Benefits of an OU degree

In mid-August The Open University was again ranked among the top three UK universities for student satisfaction in the Higher Education Funding Council for England (HEFCE) National Student Survey of 265, 000 final-year students studying at 154 universities and 99 further education colleges. The response rate of 65% – the highest rate in the seven years that the NSS has been running. A third of students (32%) were unhappy with the level of assessment and feedback they received, while a quarter (25%) criticised the organisation and management of their course and 10% of UK students were disatisfied with the quality of their qualifications.

The private Buckingham University, the Open University (which is listed as England), Oxford, St Andrews and St Mary’s University College Belfast, all had satisfaction rates of 93%. The OU thus maintains the place it has held since 2005 when the annual Survey was launched.  In 2010 Buckingham University received the top overall satisfaction ratings overall rating, 95%, and the OU (registered as an English institution) came in with Oxford University and Medway School of Pharmacy at 93%.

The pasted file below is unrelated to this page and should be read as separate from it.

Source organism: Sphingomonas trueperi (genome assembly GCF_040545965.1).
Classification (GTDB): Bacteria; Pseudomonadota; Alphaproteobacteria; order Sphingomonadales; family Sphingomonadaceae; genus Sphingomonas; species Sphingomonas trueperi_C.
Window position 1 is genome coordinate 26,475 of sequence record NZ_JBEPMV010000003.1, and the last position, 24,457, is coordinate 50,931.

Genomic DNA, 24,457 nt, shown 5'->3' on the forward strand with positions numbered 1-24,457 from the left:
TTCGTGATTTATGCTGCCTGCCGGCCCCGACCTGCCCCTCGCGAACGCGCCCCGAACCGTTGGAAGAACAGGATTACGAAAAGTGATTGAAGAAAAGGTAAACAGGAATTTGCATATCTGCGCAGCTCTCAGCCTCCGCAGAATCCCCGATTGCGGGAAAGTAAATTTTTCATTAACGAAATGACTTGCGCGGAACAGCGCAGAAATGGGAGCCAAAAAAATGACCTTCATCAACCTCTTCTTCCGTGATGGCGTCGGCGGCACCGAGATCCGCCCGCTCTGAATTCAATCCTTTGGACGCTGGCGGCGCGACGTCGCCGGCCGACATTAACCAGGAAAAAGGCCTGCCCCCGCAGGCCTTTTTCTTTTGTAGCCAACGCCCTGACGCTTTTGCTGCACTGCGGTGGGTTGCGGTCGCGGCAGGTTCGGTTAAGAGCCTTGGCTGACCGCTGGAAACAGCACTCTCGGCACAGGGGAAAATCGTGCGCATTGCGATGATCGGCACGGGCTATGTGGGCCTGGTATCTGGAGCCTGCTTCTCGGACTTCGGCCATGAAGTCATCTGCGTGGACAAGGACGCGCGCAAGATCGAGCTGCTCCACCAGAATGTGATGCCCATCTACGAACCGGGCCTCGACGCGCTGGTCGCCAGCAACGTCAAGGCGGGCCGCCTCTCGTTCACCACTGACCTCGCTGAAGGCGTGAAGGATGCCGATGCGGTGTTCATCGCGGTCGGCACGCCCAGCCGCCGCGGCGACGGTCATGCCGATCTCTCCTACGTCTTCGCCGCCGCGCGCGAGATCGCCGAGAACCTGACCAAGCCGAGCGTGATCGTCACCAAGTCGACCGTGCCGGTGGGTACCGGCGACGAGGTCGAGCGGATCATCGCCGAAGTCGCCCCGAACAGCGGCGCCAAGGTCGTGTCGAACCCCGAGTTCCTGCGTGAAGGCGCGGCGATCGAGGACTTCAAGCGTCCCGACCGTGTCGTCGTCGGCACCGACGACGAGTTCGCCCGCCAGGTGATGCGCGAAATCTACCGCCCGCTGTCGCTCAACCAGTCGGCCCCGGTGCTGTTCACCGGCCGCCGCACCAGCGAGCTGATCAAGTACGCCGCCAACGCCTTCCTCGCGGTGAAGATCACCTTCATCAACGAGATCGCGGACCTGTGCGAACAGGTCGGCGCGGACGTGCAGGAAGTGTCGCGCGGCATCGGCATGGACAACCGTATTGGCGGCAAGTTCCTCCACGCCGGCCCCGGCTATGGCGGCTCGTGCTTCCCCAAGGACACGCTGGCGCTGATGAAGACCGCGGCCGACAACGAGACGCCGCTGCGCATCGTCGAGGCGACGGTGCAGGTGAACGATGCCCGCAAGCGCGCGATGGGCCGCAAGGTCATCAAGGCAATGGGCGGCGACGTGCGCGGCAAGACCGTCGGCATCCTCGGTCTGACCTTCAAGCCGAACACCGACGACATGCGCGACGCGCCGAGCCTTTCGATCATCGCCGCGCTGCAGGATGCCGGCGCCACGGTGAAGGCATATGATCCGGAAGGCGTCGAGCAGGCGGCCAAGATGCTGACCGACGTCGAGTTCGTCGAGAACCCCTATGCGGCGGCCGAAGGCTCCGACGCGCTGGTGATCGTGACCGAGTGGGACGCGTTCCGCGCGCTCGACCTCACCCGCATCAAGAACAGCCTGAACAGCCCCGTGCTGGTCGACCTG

Prior to this survey there were surveys of those who had graduated from the OU. A glance at the data which covers the period between 1975 and 1989 indicates that over 70% felt that they derived ‘great’ or ‘enormous’ benefit from their time as OU students. Over 80% felt that the OU had had a good impact on them ‘as leaners’ and ‘as a person’ and more than 50% noted the effect on their careers and on them as ‘members of society’. Many changed jobs or used it as a springboard for further training. The percentage of graduates who felt that the OU had a had a good effect on their social and family lives was smaller than the percentage who felt that it had had a detrimental impact, an indication of the demands that years of study made on people. If you have a tale of the impact of the OU, you can record it here.

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